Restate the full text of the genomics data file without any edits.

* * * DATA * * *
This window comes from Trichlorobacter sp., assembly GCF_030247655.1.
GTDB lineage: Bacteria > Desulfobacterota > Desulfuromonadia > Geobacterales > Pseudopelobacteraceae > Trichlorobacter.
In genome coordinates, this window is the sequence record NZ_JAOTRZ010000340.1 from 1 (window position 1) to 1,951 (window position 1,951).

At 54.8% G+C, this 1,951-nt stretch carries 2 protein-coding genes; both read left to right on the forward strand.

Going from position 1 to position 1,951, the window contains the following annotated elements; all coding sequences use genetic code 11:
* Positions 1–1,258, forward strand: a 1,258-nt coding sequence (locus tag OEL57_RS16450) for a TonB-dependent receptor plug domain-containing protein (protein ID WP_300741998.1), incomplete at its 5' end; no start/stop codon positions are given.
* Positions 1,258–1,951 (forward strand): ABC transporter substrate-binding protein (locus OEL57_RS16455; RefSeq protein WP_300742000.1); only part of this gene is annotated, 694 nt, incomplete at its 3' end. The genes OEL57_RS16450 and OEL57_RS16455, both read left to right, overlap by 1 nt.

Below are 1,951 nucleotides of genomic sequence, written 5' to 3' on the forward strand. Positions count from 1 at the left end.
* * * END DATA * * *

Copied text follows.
This window comes from Trichlorobacter sp., assembly GCF_030247655.1.
GTDB lineage: Bacteria > Desulfobacterota > Desulfuromonadia > Geobacterales > Pseudopelobacteraceae > Trichlorobacter.
In genome coordinates, this window is the sequence record NZ_JAOTRZ010000340.1 from 1 (window position 1) to 1,951 (window position 1,951).

At 54.8% G+C, this 1,951-nt stretch carries 2 protein-coding genes; both read left to right on the forward strand.

Going from position 1 to position 1,951, the window contains the following annotated elements; all coding sequences use genetic code 11:
* Positions 1–1,258, forward strand: a 1,258-nt coding sequence (locus tag OEL57_RS16450) for a TonB-dependent receptor plug domain-containing protein (protein ID WP_300741998.1), incomplete at its 5' end; no start/stop codon positions are given.
* Positions 1,258–1,951 (forward strand): ABC transporter substrate-binding protein (locus OEL57_RS16455; RefSeq protein WP_300742000.1); only part of this gene is annotated, 694 nt, incomplete at its 3' end. The genes OEL57_RS16450 and OEL57_RS16455, both read left to right, overlap by 1 nt.

Below are 1,951 nucleotides of genomic sequence, written 5' to 3' on the forward strand. Positions count from 1 at the left end.